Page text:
Soybean Crop Scouting Update 10/31/18 11:49:47 AM
October 31, 2018
2018 harvest is winding down, we had an early start, rains stymied bean harvest but now the first crop beans are mostly harvested and many double crop are harvested. Fortunately the corn has been dry enough to harvest and has been good for the calendar date. We have had a few frost events and with the recent colder temperatures, cover crop growth will be slowed and summer annual plants have terminated. The November weather is predicted to be above average temperature and the recent rainfall will be ideal conditions for germinating biennial (Marestail) and winter annual weed (Dandelion, Henbit, and Chickweed) growth.
It will be prudent to scout fields these next weeks as fall herbicide applications may be a sound investment. This is not a new topic but emerging weed problems like Waterhemp and Palmer Amaranth will dig deeper into your herbicide budget already stretched thin by Marestail, Dandelion, Henbit, Chickweed, and Ragweed (just to name a few). Unfortunately, all weeds are requiring more investment of your time and inputs for control. When thinking about weed control and an economic herbicide budget, be proactive and control weeds before you see them. Proactive weed control helps reduce aggravation and we won’t need to think about herbicide rescue treatments. Rescue treatments will not work to control Waterhemp; we need to control these weeds before we see them.
For controlling Waterhemp or Palmer Amaranth in Xtend or Liberty beans in 2019, it will require diligent scouting and timely herbicide applications. It is possible that four applications with a layering of different active ingredients and residual chemistries will be needed. Weed control will start in the fall as either spraying or tillage to control winter annual weeds. With the harvest progress and possibly a long fall for tillage, it will be tempting to chisel and prepare stale seed beds for early spring planting. Keep in mind that soil erosion carries nutrients into waterways. If the soil is left unprotected all winter it will be made available to erosion and nutrient runoff that may contribute to an algal bloom in 2019.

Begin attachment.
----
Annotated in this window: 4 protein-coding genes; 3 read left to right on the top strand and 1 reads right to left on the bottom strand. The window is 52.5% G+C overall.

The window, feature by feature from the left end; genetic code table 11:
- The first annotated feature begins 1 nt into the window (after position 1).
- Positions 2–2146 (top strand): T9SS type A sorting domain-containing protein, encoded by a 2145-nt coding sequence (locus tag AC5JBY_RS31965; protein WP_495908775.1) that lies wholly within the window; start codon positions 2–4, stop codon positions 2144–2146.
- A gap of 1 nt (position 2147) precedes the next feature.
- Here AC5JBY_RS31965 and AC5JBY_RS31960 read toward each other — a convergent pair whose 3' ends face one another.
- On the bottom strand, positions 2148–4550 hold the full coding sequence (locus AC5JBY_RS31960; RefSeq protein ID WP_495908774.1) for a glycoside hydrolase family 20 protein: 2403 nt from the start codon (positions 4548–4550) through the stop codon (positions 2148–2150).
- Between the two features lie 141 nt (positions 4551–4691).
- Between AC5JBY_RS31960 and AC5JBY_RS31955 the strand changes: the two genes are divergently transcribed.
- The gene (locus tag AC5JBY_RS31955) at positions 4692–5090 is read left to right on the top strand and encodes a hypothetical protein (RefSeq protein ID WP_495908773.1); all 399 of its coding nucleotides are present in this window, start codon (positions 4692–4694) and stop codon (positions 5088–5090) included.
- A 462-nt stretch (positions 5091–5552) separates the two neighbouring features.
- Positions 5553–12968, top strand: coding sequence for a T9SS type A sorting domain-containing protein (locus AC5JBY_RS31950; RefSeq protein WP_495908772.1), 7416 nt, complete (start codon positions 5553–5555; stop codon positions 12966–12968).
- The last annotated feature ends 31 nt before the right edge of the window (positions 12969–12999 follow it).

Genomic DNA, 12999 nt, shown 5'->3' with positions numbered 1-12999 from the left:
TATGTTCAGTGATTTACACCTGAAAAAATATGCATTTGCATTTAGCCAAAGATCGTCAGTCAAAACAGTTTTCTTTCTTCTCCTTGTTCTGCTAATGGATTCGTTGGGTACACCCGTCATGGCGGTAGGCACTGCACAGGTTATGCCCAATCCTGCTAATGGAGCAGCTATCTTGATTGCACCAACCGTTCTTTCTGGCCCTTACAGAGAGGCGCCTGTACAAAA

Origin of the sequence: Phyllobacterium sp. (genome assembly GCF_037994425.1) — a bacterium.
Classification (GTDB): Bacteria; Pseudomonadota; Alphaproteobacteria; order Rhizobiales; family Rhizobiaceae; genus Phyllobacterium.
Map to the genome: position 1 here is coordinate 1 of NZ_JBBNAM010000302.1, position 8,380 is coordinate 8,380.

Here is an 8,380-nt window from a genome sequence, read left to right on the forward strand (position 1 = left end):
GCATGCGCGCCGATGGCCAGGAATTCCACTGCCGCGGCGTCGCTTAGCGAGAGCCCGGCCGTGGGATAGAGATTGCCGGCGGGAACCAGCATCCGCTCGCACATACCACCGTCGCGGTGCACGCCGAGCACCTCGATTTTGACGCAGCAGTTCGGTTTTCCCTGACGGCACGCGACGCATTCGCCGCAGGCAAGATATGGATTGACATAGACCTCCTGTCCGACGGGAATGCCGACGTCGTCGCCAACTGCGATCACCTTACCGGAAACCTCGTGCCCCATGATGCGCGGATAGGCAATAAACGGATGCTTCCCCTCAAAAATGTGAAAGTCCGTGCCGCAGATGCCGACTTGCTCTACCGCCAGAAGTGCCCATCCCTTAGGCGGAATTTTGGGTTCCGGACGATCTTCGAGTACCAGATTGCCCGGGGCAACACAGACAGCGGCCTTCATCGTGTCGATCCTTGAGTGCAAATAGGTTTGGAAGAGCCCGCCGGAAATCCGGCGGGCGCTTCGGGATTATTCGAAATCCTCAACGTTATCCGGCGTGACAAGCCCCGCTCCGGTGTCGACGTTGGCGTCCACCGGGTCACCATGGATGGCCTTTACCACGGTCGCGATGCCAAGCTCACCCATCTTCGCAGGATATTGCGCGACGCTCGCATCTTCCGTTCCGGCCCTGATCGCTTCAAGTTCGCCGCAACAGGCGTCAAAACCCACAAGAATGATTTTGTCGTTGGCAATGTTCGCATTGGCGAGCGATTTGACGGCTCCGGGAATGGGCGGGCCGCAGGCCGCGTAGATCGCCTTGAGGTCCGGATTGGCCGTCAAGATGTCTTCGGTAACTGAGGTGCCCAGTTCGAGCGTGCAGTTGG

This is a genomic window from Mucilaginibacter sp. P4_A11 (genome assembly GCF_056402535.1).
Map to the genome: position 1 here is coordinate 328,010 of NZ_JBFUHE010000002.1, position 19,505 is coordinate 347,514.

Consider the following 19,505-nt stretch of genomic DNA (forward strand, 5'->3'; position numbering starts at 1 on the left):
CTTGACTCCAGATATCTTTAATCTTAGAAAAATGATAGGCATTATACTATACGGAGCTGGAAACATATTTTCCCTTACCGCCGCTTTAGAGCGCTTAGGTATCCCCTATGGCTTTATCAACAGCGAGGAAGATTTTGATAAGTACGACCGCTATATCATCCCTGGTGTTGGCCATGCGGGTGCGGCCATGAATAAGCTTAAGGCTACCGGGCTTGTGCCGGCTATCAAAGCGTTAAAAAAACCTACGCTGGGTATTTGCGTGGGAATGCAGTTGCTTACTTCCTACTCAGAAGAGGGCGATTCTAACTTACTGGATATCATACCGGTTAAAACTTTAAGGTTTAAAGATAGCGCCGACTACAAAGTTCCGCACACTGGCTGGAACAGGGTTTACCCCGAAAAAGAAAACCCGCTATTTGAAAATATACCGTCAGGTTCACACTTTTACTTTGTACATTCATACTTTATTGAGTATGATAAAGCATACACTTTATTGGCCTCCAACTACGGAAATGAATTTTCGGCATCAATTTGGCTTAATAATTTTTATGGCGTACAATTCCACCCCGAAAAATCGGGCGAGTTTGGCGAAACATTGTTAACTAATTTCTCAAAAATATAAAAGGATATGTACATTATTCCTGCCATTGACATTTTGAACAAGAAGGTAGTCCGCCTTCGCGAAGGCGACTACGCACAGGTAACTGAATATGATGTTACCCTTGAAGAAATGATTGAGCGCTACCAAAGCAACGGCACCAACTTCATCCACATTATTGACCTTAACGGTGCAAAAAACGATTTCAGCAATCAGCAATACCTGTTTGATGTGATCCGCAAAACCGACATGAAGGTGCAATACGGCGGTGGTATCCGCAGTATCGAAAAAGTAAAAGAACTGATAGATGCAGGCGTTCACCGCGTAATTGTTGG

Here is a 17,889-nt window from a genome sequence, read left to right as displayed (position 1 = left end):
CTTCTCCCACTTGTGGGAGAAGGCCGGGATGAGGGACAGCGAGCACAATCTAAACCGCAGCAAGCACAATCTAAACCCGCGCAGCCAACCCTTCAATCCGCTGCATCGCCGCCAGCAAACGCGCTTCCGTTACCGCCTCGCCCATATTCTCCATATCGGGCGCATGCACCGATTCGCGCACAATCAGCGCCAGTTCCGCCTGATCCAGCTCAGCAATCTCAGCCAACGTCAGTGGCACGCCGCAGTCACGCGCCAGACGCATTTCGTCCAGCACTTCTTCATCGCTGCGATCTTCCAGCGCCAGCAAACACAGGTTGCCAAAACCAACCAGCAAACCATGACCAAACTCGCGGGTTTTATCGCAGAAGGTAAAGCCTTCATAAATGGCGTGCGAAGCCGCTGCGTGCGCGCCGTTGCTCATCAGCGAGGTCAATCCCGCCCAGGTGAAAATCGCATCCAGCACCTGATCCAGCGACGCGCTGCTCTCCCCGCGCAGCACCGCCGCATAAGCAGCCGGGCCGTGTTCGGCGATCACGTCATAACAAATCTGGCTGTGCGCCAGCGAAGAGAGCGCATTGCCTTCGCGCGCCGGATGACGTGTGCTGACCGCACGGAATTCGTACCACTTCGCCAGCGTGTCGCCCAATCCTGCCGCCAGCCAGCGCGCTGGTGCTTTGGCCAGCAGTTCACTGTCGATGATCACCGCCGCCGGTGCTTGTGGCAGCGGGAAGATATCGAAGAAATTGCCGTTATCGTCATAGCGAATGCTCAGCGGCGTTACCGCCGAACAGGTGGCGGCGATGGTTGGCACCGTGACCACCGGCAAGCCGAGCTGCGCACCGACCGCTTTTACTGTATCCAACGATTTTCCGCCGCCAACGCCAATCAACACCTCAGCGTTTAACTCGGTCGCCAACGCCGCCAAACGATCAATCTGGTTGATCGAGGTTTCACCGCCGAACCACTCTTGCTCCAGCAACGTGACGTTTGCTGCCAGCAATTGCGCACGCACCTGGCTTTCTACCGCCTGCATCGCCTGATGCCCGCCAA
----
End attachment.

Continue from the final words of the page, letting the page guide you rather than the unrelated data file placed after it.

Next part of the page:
Fall spraying to control winter annuals with synthetic auxin products like 2,4-D and Dicamba (Group 4) is also effective. The major questions for controlling winter annual weeds in the fall are when is the best time to apply and do we need a residual herbicide like Metribuzin (Group 5)? The chart of the herbicide groups is here:
If spraying earlier in the fall then it is better to include a residual to extend the coverage window. If spraying later in the fall then you may leave out the residual product but you also run the risk of being rained out and not being able to spray at all. It is also important to not spray soon after a frost as weeds are not actively growing after a frost event and systemic herbicides are poorly absorbed and translocated through the plants
Fall weed control is part of a weed management system eliminating weeds while they are actively growing at juvenile growth stages will be helpful in the spring allowing for better layering of other chemistries to treat problematic summer annual weeds like Waterhemp. Pandora Grain and Supply has started fall spraying and our personnel will assist you in developing a weed control program for 2019.
October 12, 2018
Like many of you, I tend to run mental after action reports of what worked and what did not for a given season. Our combine is not brand new but new enough to let me watch grain moisture and yields across the fields. That offers me a great opportunity to evaluate the season as I planted most of our crops, harvested most of our beans, and shelled much of our corn. I scrutinized our season for improvements to make in 2019 and the first task is the planter driver must do a better job or be replaced since he forgot to increase the population of our first field.
On our Leipsic and McComb soils, the beans were good but the yields did leave us wanting more. I am not sure if it was compaction, disease, or what is missing in this equation. All season long I walked our fields and could feel how hard our soil is; the beans were always in a greenish yellow funk, a foliar fertilizer strip was no better than the untreated area. We are well tile drained, principally no-till, and stay out of the fields when the soil is prone to compaction. As I dug plant roots looking for signs of compaction, I noticed how hard the soil was and more root growth in the direction of planting than laterally. We have pulled soil samples, pH is good but like most farmers we opted for the cheapest source of lime focusing on moving the pH not thinking about the physical changes of the soil. As a result our Calcium to Magnesium ratios are much lower than I would like and we will apply gypsum to correct this. Not sure if this is the problem or not but I want to make sure we work to correct the simple problems before the more complex, when you hear hooves, think horses not zebras.